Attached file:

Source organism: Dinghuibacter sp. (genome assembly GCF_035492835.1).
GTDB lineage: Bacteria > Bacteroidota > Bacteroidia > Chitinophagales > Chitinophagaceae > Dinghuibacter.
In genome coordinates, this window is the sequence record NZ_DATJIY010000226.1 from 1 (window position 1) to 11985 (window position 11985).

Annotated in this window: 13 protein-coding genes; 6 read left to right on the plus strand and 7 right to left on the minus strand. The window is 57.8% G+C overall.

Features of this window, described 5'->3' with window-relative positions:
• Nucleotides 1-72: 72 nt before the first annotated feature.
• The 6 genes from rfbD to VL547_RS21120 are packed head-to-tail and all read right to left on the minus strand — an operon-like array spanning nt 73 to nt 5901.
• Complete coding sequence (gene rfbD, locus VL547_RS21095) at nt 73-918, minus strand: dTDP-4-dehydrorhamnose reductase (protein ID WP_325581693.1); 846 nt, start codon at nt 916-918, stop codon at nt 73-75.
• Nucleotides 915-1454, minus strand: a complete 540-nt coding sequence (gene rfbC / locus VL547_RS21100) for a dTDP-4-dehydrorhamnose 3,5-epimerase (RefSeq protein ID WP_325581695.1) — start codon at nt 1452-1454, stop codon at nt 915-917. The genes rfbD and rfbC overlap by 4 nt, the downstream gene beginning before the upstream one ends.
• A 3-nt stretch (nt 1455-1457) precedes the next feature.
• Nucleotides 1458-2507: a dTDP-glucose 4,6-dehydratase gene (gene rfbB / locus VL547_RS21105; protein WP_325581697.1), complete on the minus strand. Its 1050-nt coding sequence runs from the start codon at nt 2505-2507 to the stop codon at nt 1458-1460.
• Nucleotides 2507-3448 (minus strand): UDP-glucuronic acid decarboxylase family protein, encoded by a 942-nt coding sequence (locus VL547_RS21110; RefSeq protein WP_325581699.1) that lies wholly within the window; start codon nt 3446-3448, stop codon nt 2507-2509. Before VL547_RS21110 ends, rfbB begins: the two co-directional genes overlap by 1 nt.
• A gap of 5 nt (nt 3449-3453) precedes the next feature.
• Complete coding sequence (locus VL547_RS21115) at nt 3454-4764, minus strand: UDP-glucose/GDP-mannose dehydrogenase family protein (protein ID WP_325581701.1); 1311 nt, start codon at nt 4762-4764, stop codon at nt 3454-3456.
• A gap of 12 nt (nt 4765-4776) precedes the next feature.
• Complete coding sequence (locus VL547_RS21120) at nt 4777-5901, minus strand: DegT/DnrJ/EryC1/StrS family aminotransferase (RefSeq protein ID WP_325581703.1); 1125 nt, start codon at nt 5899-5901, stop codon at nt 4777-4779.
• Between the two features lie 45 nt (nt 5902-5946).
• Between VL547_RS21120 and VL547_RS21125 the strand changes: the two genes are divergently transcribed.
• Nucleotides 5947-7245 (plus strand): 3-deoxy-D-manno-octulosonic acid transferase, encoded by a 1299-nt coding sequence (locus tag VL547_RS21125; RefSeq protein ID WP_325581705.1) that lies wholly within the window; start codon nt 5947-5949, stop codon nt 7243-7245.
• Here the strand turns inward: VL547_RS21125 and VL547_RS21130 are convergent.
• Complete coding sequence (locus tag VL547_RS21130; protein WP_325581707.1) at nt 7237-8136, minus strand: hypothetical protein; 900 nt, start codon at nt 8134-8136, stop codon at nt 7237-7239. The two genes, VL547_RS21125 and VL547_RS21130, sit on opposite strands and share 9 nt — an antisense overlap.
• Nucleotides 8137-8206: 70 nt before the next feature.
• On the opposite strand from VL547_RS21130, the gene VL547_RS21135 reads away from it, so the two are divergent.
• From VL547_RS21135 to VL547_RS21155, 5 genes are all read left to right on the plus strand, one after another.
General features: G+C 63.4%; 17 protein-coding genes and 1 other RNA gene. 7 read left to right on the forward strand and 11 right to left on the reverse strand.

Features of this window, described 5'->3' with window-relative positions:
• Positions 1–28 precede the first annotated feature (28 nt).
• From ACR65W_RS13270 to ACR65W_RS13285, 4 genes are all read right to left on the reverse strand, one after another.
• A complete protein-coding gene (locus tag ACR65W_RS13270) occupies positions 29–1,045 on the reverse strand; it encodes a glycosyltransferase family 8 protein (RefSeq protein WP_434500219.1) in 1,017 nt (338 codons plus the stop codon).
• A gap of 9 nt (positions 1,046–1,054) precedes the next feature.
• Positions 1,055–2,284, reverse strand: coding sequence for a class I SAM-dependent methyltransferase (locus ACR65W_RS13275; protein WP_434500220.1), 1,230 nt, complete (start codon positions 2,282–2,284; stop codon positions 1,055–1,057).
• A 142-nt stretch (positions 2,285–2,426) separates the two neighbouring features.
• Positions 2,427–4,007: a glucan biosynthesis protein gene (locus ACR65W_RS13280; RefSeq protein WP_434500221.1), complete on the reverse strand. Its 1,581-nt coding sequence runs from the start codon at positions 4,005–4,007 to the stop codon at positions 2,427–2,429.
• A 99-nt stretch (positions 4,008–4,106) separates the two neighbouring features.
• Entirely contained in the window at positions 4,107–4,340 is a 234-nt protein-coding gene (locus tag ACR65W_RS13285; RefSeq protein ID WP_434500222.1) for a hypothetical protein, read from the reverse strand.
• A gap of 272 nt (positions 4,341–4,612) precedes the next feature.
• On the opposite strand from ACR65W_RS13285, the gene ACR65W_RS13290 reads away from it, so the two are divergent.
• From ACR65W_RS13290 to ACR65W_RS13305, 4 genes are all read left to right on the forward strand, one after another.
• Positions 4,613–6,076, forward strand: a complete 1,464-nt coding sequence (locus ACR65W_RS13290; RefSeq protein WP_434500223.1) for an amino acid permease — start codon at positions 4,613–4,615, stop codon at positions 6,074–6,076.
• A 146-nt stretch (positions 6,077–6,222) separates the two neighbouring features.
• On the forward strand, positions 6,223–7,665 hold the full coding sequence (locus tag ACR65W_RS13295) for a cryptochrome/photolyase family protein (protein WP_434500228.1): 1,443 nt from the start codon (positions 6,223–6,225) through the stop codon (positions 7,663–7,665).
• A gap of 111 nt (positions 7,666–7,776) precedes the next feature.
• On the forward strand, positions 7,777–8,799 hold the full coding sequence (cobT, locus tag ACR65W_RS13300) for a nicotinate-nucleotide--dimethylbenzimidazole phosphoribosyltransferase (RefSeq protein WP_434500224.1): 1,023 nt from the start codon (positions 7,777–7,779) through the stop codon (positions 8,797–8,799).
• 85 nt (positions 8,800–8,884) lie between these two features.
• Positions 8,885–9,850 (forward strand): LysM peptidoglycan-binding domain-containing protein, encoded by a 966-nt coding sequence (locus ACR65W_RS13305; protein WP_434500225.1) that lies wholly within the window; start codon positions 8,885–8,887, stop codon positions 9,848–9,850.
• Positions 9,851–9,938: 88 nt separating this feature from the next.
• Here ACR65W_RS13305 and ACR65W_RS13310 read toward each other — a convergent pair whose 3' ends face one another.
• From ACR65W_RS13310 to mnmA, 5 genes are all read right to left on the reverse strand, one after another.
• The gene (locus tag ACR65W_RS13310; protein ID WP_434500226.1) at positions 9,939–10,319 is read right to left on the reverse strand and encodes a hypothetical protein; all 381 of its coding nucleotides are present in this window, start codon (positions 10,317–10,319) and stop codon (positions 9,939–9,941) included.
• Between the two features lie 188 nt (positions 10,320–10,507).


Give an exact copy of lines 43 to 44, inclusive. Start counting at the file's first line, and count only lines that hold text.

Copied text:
• On the forward strand, positions 7,777–8,799 hold the full coding sequence (cobT, locus tag ACR65W_RS13300) for a nicotinate-nucleotide--dimethylbenzimidazole phosphoribosyltransferase (RefSeq protein WP_434500224.1): 1,023 nt from the start codon (positions 7,777–7,779) through the stop codon (positions 8,797–8,799).
• 85 nt (positions 8,800–8,884) lie between these two features.